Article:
and  

By clicking 'Search' you
are agreeing to our
Terms of Use.

Career Services

Day In a Page

Giants Club: After wholesale butchery of Idi Amin's regime, Uganda’s giants flourish once again

Uganda's giants are flourishing once again

After the wholesale butchery of Idi Amin's regime, elephant populations are finally recovering
The London: After 350 years, the riddle of Britain's exploding fleet is finally solved

After 350 years, the riddle of Britain's exploding fleet is finally solved

Archaeologists will recover a crucial item from the wreck of the London which could help shed more light on what happened in the vessel's final seconds
Airbus has patented a jet that could fly from London to New York in one hour

Airbus has patented a jet that could fly from London to New York in one hour

The invention involves turbojets and ramjets - a type of jet engine - and a rocket motor
10 best sun creams for kids

10 best sun creams for kids

Protect delicate and sensitive skin with products specially formulated for little ones
Tate Sensorium: New exhibition at Tate Britain invites art lovers to taste, smell and hear art

Tate Sensorium

New exhibition at Tate Britain invites art lovers to taste, smell and hear art
Ashes 2015: Nice guy Steven Finn is making up for lost time – and quickly

Nice guy Finn is making up for lost time – and quickly

He was man-of-the-match in the third Test following his recall to the England side
Ashes 2015: Remember Ashton Agar? The No 11 that nearly toppled England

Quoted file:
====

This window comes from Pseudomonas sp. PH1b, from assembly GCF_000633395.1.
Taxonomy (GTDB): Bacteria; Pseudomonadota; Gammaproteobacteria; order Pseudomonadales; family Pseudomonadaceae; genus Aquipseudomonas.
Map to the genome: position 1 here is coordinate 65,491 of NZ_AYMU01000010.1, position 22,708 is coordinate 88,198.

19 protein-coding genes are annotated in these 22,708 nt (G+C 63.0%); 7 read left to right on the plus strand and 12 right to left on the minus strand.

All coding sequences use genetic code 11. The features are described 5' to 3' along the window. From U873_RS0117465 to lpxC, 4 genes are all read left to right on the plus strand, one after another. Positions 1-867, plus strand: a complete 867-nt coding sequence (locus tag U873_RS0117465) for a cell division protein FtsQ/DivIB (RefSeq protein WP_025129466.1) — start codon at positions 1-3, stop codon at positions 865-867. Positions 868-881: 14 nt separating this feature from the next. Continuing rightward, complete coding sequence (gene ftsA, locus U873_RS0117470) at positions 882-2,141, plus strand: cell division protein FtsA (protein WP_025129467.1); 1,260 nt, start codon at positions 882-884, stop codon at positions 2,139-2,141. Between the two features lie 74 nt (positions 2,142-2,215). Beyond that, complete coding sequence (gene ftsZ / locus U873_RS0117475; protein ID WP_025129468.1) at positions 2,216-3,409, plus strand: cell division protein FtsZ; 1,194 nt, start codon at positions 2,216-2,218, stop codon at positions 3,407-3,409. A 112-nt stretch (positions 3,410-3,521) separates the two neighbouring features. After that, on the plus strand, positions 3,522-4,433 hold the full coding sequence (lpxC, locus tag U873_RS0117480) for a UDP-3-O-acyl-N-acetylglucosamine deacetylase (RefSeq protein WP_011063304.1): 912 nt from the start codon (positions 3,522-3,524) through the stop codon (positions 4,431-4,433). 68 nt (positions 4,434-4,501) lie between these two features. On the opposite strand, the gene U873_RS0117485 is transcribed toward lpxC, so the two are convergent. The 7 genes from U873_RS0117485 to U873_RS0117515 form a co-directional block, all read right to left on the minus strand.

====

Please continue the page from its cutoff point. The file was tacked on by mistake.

Remember Ashton Agar?

The No 11 that nearly toppled England
Turkey-Kurdish conflict: Obama's deal with Ankara is a betrayal of Syrian Kurds and may not even weaken Isis

US betrayal of old ally brings limited reward

Since the accord, the Turks have only waged war on Kurds while no US bomber has used Incirlik airbase, says Patrick Cockburn
VIPs gather for opening of second Suez Canal - but doubts linger over security

'A gift from Egypt to the rest of the world'

VIPs gather for opening of second Suez Canal - but is it really needed?
Jeremy Corbyn dresses abysmally. That's a great thing because it's genuine

Jeremy Corbyn dresses abysmally. That's a great thing because it's genuine

Fashion editor, Alexander Fury, applauds a man who clearly has more important things on his mind
The male menopause and intimations of mortality

Aches, pains and an inkling of mortality

So the male menopause is real, they say, but what would the Victorians, 'old' at 30, think of that, asks DJ Taylor
Man Booker Prize 2015: Anna Smaill - How can I possibly be on the list with these writers I have idolised?

'How can I possibly be on the list with these writers I have idolised?'

Man Booker Prize nominee Anna Smaill on the rise of Kiwi lit
Bettany Hughes interview: The historian on how Socrates would have solved Greece's problems

Bettany Hughes interview

The historian on how Socrates would have solved Greece's problems
Art of the state: Pyongyang propaganda posters to be exhibited in China

Art of the state

Pyongyang propaganda posters to be exhibited in China
Mildreds and Vanilla Black have given vegetarian food a makeover in new cookbooks

Vegetarian food gets a makeover

Long-time vegetarian Holly Williams tries to recreate some of the inventive recipes in Mildreds and Vanilla Black's new cookbooks